Emerging analytics technology is the name of the game for the next stage in crypto regulation.
New York’s financial regulator is asking for new tools to gather real-time financial data.
On Thursday, the New York Department of Financial Services announced new details of its coming “techsprint” competition:
“The objective of the techsprint is to achieve creative and collaborative prototyping as a step toward smarter regulatory reporting in virtual currency.”
Namely, the DFS is using the two-week competition to get better access to data from crypto companies in real time. It’s first question reads:
“How can DFS achieve real-time or more frequent access to company financial data from virtual currency licensees and receive early warning signs of financial risks to the companies or their customers?”
The DFS is particularly interested in the analytical potential of “natural language processing, machine learning, and artificial intelligence,” which have become top priority technological capabilities for regulators around the world seeking to cope with overwhelming inputs of high-volume industry data. A department official told Cointelegraph: “We hope a range of actionable solutions emerge, including data driven technology tools.”
It’s taken centuries for regulators to get a grip on data inflows in traditional markets, and periodically someone finds new and exciting ways to falsify data. For crypto exchanges looking to fight market manipulation, it’s been an accelerated process — its own techsprint.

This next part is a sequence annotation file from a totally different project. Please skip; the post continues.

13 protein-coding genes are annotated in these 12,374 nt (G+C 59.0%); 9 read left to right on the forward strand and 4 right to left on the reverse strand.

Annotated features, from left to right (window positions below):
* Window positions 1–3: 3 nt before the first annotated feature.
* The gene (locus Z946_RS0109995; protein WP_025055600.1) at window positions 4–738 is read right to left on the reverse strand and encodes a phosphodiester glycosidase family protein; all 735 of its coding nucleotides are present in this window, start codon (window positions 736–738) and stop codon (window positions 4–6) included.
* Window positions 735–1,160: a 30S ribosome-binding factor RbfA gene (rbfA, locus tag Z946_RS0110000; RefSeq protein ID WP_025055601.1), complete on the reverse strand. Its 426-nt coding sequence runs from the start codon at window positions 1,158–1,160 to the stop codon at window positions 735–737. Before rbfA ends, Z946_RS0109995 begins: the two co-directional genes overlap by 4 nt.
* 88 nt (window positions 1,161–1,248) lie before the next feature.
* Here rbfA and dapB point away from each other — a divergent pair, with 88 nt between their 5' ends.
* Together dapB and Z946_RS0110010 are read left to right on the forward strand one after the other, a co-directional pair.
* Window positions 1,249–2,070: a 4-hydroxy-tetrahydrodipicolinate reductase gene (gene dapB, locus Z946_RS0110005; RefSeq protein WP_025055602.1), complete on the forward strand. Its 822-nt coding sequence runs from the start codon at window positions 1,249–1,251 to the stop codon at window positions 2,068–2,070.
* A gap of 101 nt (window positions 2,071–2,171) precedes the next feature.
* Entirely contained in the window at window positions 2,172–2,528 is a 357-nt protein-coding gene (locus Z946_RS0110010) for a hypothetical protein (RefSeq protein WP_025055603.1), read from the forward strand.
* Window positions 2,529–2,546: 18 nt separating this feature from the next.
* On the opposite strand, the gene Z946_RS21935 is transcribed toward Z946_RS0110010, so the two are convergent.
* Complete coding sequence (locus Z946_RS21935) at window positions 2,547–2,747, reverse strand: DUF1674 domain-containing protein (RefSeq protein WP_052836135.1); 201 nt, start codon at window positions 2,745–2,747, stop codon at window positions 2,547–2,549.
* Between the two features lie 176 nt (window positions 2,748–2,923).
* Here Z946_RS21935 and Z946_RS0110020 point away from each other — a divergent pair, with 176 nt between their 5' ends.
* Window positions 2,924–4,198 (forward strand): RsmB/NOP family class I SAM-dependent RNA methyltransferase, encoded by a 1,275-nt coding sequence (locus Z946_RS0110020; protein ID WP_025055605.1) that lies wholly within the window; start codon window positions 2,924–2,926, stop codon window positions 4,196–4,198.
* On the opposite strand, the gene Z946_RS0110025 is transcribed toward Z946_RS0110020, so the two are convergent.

The DFS, presiding as it does over Wall Street, is often at the front line of the world’s sub-national financial regulators. For crypto, specifically, the DFS issues and administers the coveted “Bitlicense,” which has put it in particularly close touch with a roster of the biggest players in crypto. Regarding the participation of the regulated, a department official confirmed to Cointelegraph that some of these Bitlicensees were part of the workshops that led to this announcement.
The competition will take place in the first two weeks of March. The winners will receive no monetary prizes, though it seems likely that the competition is a good spot to show off potential tech tools and pick up government contracts. Registration is due by Jan. 26.
Competitions like this techsprint are a popular means for government organizations to check out new technologies from the private sector. In the fall, the Commodity Futures Trading Commission held its first science competition, “Project Streetlamp,” which focused on new analytical tools for identifying unregistered offerings in the U.S. The winner was crypto analytics firm Inca Digital’s “Nakamoto Terminal” platform.